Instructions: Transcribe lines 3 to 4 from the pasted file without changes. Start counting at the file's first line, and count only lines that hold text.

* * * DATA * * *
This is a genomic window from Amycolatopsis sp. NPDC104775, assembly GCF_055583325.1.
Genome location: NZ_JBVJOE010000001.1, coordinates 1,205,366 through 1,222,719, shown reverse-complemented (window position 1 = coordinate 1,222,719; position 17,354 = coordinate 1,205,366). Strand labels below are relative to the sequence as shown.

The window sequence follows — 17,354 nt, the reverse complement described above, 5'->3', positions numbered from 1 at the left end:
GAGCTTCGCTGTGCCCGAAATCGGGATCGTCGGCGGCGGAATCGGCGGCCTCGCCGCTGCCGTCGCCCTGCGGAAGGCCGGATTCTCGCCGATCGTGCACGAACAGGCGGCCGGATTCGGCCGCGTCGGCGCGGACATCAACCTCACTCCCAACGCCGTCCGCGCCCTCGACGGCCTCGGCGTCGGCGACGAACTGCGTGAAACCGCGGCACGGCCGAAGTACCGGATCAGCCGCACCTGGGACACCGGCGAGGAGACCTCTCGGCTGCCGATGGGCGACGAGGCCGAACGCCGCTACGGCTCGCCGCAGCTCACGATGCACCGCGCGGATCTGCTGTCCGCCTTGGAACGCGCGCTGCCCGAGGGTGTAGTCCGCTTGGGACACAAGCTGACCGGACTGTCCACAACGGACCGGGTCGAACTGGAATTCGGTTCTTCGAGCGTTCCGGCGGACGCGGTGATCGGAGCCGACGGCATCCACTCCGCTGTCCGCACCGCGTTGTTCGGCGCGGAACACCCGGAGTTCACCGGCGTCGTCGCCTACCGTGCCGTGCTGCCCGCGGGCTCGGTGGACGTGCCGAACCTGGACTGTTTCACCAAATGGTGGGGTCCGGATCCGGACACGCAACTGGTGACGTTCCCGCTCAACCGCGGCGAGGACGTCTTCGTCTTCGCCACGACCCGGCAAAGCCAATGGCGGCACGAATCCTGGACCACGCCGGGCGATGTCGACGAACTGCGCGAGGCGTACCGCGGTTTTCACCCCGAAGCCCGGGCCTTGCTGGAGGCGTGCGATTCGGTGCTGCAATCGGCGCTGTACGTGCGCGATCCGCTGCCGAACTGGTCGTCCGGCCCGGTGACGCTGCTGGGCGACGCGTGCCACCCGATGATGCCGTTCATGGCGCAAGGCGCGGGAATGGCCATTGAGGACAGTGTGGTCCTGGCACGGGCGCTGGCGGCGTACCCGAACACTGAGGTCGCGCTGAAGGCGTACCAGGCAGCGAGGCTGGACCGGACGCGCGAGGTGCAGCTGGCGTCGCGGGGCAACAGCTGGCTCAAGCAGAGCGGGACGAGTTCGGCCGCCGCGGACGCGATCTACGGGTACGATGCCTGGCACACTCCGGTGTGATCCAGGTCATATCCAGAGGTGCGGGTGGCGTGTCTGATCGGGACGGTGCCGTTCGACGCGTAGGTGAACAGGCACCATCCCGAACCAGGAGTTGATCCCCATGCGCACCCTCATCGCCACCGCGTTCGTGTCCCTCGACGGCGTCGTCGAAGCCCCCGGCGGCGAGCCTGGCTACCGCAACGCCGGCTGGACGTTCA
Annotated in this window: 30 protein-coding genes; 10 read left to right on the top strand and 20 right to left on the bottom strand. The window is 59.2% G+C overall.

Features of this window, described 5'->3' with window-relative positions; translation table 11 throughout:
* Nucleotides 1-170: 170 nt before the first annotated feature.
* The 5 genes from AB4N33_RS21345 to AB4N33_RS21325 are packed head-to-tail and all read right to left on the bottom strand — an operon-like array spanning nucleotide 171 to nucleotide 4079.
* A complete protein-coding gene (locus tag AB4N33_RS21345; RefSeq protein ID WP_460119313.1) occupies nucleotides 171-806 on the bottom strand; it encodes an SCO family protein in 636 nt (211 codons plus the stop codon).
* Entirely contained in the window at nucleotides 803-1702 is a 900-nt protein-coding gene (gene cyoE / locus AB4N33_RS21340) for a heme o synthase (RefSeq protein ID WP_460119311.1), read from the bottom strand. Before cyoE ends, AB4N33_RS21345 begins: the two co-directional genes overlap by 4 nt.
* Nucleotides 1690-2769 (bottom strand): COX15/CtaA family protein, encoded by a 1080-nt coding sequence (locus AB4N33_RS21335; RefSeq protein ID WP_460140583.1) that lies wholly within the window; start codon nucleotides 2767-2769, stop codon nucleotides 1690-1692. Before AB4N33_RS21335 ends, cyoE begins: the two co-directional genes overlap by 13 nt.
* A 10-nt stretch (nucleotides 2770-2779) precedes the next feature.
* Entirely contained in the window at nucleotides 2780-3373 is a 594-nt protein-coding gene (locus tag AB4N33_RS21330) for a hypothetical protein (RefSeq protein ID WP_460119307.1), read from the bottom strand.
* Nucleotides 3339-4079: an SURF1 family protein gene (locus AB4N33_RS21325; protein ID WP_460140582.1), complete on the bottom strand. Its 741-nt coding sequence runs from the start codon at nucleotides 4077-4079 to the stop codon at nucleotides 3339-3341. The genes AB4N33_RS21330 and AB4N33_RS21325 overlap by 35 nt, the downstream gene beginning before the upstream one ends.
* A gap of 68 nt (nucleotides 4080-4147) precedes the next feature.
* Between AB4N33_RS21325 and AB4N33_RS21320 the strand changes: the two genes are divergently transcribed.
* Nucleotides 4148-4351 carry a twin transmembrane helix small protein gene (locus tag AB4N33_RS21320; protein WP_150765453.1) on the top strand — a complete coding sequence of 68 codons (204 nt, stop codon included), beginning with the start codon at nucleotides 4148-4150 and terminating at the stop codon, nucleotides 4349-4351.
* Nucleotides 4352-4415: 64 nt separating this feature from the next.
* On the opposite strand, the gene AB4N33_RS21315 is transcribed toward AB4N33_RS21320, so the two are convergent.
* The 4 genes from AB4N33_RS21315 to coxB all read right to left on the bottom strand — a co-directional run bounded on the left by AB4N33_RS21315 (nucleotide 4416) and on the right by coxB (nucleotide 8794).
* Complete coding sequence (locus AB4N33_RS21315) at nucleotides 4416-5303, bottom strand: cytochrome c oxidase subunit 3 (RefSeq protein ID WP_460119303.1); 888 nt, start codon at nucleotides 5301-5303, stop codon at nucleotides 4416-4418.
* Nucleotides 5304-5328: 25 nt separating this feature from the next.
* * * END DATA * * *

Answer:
The window sequence follows — 17,354 nt, the reverse complement described above, 5'->3', positions numbered from 1 at the left end:
GAGCTTCGCTGTGCCCGAAATCGGGATCGTCGGCGGCGGAATCGGCGGCCTCGCCGCTGCCGTCGCCCTGCGGAAGGCCGGATTCTCGCCGATCGTGCACGAACAGGCGGCCGGATTCGGCCGCGTCGGCGCGGACATCAACCTCACTCCCAACGCCGTCCGCGCCCTCGACGGCCTCGGCGTCGGCGACGAACTGCGTGAAACCGCGGCACGGCCGAAGTACCGGATCAGCCGCACCTGGGACACCGGCGAGGAGACCTCTCGGCTGCCGATGGGCGACGAGGCCGAACGCCGCTACGGCTCGCCGCAGCTCACGATGCACCGCGCGGATCTGCTGTCCGCCTTGGAACGCGCGCTGCCCGAGGGTGTAGTCCGCTTGGGACACAAGCTGACCGGACTGTCCACAACGGACCGGGTCGAACTGGAATTCGGTTCTTCGAGCGTTCCGGCGGACGCGGTGATCGGAGCCGACGGCATCCACTCCGCTGTCCGCACCGCGTTGTTCGGCGCGGAACACCCGGAGTTCACCGGCGTCGTCGCCTACCGTGCCGTGCTGCCCGCGGGCTCGGTGGACGTGCCGAACCTGGACTGTTTCACCAAATGGTGGGGTCCGGATCCGGACACGCAACTGGTGACGTTCCCGCTCAACCGCGGCGAGGACGTCTTCGTCTTCGCCACGACCCGGCAAAGCCAATGGCGGCACGAATCCTGGACCACGCCGGGCGATGTCGACGAACTGCGCGAGGCGTACCGCGGTTTTCACCCCGAAGCCCGGGCCTTGCTGGAGGCGTGCGATTCGGTGCTGCAATCGGCGCTGTACGTGCGCGATCCGCTGCCGAACTGGTCGTCCGGCCCGGTGACGCTGCTGGGCGACGCGTGCCACCCGATGATGCCGTTCATGGCGCAAGGCGCGGGAATGGCCATTGAGGACAGTGTGGTCCTGGCACGGGCGCTGGCGGCGTACCCGAACACTGAGGTCGCGCTGAAGGCGTACCAGGCAGCGAGGCTGGACCGGACGCGCGAGGTGCAGCTGGCGTCGCGGGGCAACAGCTGGCTCAAGCAGAGCGGGACGAGTTCGGCCGCCGCGGACGCGATCTACGGGTACGATGCCTGGCACACTCCGGTGTGATCCAGGTCATATCCAGAGGTGCGGGTGGCGTGTCTGATCGGGACGGTGCCGTTCGACGCGTAGGTGAACAGGCACCATCCCGAACCAGGAGTTGATCCCCATGCGCACCCTCATCGCCACCGCGTTCGTGTCCCTCGACGGCGTCGTCGAAGCCCCCGGCGGCGAGCCTGGCTACCGCAACGCCGGCTGGACGTTCA